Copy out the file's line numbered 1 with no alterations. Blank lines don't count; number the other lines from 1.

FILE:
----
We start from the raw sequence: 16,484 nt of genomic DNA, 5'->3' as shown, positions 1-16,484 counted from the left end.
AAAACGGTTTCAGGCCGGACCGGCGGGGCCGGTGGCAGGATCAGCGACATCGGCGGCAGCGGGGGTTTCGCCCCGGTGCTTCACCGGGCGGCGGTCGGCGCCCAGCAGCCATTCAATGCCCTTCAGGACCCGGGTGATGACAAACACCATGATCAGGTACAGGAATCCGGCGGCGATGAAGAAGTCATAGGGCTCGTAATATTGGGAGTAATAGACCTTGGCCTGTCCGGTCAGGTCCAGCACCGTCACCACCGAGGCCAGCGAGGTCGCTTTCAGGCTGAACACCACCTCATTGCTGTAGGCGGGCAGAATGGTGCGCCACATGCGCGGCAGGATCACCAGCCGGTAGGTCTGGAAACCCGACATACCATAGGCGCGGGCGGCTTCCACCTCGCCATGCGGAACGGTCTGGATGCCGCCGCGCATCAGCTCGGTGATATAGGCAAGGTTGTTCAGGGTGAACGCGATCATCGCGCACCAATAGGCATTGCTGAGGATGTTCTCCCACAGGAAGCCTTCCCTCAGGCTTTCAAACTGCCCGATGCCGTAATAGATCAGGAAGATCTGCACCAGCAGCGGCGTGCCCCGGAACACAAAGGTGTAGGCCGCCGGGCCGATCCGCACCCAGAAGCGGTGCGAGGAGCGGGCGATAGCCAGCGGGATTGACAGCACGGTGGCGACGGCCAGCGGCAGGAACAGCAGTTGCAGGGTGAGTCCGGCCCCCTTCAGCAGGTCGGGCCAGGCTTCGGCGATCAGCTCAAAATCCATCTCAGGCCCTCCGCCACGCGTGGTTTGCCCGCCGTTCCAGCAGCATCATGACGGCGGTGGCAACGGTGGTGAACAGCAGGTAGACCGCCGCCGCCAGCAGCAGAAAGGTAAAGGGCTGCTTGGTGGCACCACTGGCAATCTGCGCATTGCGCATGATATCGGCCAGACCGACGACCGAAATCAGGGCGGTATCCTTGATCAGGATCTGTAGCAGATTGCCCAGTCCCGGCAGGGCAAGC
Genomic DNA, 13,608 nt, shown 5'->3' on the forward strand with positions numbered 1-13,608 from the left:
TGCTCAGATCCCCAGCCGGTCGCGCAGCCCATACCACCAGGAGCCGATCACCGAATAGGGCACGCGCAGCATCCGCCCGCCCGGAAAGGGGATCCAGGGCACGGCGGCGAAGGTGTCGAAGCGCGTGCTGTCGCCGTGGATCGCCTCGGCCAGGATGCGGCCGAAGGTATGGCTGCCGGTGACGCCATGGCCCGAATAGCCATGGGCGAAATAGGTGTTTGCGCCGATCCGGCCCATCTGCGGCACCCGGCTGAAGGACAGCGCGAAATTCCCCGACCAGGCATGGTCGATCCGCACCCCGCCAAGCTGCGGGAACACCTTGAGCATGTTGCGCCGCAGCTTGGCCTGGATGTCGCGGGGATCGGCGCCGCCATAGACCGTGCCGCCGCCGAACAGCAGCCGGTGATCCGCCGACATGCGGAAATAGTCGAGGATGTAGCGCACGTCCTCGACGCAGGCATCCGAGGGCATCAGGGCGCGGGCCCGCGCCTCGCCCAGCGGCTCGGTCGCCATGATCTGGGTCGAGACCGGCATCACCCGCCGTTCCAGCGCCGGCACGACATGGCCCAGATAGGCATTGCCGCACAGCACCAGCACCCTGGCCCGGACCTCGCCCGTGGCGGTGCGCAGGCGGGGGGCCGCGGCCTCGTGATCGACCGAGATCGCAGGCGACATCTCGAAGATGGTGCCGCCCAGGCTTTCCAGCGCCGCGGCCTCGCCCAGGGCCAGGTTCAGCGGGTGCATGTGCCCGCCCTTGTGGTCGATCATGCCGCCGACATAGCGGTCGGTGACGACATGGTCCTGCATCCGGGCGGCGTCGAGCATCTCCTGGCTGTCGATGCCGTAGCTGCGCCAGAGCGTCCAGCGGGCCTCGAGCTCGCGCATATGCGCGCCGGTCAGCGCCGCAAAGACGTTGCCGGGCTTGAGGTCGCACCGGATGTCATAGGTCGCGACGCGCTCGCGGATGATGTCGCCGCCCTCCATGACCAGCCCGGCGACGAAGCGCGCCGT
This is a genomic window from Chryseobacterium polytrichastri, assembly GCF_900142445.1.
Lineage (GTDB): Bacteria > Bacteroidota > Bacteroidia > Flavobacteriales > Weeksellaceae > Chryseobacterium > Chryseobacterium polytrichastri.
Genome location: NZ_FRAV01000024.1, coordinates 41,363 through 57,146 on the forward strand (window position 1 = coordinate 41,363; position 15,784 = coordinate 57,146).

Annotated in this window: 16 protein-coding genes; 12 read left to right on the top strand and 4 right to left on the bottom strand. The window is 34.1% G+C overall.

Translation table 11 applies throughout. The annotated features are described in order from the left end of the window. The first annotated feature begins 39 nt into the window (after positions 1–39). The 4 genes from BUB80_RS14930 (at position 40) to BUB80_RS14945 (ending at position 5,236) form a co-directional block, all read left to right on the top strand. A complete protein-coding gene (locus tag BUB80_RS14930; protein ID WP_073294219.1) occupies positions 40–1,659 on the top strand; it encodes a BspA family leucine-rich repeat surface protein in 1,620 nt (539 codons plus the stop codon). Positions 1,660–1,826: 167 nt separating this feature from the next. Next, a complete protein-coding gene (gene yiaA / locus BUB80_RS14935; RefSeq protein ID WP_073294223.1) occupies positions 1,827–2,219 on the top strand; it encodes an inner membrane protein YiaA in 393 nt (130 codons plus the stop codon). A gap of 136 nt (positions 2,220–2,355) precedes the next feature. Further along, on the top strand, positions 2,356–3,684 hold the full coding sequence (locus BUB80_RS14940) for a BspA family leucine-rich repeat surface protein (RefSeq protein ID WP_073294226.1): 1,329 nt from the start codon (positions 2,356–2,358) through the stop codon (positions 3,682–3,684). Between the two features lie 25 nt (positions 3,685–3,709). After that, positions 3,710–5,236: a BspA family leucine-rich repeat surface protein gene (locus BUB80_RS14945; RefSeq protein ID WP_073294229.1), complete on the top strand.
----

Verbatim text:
We start from the raw sequence: 16,484 nt of genomic DNA, 5'->3' as shown, positions 1-16,484 counted from the left end.